I write this as I sit in a dorm room on the campus of University of Central Oklahoma as a member of the design team for EYE 2017. It was at the Episcopal Youth Event (EYE) as a junior in high school that I first felt a call to ministry. It was the first time I understood how vast and broad the Episcopal Church is. During EYE as a youth, I had the blessing of mentors who walked alongside me and showed me, by example and sometimes in a more straightforward way, what it means to be a Christian in the world. This wasn’t the first time I was shaped by mentors and it certainly was not the last. However, it was at this event that I gained clarity: I learned that I am called to be a minister in God’s church. I desired to be like my mentors, to be an example for others, and to show by my words and actions how to live as a Christian.

As I strive to live by example in the way my mentors led me, I often reflect on the question “How is the church showing up?” I ask myself how is the church and how am I showing up to stand in solidarity with people of color, queer people, immigrants and refugees, women, the poor and oppressed, and other marginalized peoples. This question frames and directs how I move throughout the world as a minister to God’s people. It pushes us to consider how we might continue as a church beyond walls by using emergent ministry approaches to be the hands and feet of Christ in the world.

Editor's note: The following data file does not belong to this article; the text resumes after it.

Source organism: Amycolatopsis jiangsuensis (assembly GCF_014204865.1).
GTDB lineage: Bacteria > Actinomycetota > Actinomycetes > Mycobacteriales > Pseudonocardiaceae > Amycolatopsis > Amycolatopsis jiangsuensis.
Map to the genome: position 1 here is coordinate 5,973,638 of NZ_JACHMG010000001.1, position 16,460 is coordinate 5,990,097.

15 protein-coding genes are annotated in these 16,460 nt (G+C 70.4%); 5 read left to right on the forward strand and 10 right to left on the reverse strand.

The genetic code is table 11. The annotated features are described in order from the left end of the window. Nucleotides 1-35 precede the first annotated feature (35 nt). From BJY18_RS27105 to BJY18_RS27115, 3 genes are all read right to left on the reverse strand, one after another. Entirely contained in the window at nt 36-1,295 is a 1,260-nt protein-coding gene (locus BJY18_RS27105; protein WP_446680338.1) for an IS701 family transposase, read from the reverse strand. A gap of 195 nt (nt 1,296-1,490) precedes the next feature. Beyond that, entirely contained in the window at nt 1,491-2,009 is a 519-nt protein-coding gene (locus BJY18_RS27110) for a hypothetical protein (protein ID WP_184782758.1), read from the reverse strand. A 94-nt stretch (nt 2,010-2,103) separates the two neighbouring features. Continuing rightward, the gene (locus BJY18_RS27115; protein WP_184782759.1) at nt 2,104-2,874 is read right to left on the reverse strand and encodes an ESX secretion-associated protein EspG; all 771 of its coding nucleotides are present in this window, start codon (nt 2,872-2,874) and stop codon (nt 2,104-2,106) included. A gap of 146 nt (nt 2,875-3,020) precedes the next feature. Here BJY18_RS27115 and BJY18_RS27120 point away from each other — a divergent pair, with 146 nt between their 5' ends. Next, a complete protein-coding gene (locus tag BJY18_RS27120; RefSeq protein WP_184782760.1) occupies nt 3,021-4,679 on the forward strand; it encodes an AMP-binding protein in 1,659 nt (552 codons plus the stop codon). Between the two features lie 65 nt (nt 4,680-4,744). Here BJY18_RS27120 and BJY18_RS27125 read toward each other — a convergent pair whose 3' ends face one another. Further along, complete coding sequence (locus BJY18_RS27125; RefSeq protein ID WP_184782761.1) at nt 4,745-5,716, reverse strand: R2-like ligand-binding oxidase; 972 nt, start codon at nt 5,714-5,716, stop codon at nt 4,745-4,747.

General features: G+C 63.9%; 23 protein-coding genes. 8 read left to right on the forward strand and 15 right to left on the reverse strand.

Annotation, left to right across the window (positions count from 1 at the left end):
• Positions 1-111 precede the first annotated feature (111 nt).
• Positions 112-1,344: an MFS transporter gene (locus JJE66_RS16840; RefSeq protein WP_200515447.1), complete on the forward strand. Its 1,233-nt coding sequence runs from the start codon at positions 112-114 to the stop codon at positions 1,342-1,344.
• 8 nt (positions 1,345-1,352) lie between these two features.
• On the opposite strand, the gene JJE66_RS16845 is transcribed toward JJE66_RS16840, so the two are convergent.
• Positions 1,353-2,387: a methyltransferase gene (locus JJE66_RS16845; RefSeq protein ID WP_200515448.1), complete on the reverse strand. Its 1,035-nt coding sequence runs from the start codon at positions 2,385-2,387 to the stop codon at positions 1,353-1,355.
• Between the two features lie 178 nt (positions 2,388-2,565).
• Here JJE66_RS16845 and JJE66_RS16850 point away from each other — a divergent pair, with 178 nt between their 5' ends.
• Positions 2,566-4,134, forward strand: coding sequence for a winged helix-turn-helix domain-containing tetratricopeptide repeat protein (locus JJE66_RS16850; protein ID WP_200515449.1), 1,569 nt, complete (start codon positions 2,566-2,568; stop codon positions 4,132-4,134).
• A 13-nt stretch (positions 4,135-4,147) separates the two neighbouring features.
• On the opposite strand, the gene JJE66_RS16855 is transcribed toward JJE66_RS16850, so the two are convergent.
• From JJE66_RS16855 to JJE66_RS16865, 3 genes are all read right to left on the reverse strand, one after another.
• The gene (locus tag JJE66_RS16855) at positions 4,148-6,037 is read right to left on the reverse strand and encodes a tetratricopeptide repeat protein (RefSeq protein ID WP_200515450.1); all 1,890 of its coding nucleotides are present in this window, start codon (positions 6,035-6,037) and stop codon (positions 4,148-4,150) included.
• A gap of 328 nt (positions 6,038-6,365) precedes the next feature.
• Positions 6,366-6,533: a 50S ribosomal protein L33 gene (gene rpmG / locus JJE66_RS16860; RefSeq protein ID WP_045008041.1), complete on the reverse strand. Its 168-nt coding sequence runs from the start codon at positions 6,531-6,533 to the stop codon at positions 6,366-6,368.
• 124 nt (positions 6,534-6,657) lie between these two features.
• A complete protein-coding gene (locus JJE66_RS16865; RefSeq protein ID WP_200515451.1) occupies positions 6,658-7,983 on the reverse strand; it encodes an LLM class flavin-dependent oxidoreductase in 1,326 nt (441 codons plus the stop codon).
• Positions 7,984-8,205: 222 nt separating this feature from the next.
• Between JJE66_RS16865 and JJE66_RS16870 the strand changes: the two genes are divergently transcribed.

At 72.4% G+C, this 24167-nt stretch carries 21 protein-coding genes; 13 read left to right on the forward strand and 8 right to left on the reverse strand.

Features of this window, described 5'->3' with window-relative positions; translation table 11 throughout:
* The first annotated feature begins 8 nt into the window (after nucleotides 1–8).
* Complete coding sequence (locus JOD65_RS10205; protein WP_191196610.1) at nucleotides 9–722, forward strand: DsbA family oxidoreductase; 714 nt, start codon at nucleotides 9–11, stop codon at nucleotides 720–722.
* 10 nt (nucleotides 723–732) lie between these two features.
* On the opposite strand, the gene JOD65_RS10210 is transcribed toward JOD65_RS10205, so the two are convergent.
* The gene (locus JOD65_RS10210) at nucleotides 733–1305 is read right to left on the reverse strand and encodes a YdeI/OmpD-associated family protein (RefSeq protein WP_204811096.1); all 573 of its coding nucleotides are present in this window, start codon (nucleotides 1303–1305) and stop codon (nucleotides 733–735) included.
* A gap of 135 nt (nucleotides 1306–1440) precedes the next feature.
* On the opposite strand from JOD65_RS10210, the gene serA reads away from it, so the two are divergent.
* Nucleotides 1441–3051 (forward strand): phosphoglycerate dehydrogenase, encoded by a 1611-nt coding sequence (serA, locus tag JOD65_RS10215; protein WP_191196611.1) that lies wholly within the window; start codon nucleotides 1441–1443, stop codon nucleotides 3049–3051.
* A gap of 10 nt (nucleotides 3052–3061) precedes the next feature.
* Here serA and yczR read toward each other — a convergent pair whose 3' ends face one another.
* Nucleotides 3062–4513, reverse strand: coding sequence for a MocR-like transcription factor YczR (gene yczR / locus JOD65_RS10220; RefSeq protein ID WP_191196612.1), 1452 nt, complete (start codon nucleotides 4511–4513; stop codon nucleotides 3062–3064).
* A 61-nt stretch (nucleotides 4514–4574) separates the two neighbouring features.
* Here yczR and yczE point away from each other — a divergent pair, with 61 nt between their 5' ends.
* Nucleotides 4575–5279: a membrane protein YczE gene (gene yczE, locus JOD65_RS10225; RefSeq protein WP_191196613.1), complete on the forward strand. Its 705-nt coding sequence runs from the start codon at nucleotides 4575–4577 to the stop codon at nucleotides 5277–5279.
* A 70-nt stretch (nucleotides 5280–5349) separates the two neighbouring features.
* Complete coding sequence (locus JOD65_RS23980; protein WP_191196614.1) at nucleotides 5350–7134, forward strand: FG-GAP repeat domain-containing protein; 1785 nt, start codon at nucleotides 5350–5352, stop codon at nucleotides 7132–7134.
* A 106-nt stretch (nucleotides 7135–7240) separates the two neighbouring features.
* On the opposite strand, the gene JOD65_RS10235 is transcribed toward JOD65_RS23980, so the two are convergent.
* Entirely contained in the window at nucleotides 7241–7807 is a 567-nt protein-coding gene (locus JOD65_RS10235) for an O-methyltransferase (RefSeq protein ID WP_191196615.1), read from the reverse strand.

My approach to serving as a church beyond walls is by ministry of presence. I lean on community organizing principles to embed myself in community. I meet people where they are, and by talking with them I learn what they are passionate about and where they need healing. I am enamored by emergent church models and am interested in learning and practicing church in new and different ways.